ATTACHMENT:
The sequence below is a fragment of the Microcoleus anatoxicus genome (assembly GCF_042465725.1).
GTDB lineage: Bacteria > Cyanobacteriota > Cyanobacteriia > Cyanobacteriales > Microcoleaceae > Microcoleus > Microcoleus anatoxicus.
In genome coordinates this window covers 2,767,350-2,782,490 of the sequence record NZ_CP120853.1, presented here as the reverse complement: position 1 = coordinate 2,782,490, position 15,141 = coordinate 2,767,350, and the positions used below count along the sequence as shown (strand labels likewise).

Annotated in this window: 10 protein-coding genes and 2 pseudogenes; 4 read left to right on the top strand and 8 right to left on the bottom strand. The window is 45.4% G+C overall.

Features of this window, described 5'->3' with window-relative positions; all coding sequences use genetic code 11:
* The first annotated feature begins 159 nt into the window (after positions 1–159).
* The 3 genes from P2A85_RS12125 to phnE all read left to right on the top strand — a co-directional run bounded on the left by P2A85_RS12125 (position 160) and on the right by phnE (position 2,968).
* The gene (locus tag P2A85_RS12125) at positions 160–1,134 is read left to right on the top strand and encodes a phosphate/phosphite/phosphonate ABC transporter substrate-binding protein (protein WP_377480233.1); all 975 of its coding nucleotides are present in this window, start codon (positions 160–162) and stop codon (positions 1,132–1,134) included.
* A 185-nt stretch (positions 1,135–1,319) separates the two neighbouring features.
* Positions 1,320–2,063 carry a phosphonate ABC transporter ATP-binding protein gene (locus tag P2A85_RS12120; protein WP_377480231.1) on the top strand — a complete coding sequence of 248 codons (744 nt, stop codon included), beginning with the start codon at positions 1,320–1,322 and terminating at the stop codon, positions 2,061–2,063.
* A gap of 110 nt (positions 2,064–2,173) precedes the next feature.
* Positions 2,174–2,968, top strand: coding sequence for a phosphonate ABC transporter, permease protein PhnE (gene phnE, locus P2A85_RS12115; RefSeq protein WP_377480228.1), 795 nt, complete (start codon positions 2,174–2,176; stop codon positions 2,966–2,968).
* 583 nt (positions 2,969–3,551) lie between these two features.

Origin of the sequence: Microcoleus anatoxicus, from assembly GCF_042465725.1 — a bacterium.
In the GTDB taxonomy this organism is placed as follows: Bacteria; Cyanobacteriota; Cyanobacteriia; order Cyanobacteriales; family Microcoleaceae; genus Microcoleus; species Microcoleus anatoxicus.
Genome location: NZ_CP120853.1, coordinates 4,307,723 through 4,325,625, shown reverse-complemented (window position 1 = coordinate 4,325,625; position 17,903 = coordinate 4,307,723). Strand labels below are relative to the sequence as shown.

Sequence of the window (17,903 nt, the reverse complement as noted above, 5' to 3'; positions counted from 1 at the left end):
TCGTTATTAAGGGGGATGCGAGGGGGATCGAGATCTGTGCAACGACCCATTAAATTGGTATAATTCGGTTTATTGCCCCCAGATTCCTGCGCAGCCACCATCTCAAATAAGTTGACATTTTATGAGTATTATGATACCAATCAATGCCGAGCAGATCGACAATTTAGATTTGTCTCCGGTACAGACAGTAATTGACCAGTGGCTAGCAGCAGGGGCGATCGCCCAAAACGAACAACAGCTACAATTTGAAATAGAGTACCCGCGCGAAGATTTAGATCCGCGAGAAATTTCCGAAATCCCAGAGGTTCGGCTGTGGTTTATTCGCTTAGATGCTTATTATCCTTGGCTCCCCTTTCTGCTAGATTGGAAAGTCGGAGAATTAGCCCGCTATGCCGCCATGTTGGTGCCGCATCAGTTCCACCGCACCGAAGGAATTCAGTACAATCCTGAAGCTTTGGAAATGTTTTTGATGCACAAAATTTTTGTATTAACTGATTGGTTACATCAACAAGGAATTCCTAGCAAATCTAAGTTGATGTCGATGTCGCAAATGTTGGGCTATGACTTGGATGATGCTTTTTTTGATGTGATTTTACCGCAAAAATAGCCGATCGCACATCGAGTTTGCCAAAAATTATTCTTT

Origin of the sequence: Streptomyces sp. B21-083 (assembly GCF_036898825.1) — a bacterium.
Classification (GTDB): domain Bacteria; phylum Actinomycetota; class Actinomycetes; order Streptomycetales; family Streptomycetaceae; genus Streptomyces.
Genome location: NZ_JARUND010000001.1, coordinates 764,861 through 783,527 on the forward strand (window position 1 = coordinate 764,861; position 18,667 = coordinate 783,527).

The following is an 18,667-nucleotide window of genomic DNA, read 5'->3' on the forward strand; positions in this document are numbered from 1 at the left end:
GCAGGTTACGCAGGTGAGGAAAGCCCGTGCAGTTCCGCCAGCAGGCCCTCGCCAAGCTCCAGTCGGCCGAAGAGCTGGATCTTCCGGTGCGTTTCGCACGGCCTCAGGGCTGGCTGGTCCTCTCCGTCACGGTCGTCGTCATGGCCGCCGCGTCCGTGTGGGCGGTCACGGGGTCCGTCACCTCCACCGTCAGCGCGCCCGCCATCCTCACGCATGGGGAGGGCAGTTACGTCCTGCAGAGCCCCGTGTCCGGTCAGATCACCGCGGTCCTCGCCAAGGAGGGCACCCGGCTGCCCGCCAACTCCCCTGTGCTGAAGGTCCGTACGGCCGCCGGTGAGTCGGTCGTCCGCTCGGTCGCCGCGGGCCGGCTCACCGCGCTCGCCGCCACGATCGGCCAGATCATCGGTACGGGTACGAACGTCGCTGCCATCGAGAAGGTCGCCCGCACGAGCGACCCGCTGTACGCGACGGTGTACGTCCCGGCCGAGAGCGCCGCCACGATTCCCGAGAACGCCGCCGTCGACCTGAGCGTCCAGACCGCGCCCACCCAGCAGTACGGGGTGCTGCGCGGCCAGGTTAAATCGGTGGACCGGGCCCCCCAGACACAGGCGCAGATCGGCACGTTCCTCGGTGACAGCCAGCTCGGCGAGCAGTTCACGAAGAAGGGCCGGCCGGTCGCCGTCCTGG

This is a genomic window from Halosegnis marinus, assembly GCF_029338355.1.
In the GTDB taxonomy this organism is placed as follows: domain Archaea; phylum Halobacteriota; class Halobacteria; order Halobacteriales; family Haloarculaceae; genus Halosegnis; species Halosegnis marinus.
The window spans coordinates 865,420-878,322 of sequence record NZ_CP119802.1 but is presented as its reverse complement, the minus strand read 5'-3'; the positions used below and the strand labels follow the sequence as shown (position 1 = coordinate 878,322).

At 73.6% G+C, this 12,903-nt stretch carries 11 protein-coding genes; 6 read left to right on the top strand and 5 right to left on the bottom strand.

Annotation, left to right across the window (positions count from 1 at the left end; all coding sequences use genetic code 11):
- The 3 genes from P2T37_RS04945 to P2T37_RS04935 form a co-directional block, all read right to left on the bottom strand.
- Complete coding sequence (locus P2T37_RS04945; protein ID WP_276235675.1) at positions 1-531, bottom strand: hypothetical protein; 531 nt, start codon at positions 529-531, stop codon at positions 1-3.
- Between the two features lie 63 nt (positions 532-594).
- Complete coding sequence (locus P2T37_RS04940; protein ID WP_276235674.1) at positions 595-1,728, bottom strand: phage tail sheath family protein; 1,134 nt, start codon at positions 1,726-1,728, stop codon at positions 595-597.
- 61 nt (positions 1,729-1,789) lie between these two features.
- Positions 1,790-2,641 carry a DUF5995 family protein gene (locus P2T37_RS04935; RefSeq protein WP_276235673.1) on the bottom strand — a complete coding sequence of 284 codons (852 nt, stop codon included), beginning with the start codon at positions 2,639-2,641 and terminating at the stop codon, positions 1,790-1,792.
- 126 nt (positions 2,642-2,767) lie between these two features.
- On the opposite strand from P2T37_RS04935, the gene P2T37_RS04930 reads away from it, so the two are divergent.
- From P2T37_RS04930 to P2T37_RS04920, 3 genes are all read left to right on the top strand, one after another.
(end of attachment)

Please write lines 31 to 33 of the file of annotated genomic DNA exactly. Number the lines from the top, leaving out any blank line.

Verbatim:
- Between the two features lie 63 nt (positions 532-594).
- Complete coding sequence (locus P2T37_RS04940; protein ID WP_276235674.1) at positions 595-1,728, bottom strand: phage tail sheath family protein; 1,134 nt, start codon at positions 1,726-1,728, stop codon at positions 595-597.
- 61 nt (positions 1,729-1,789) lie between these two features.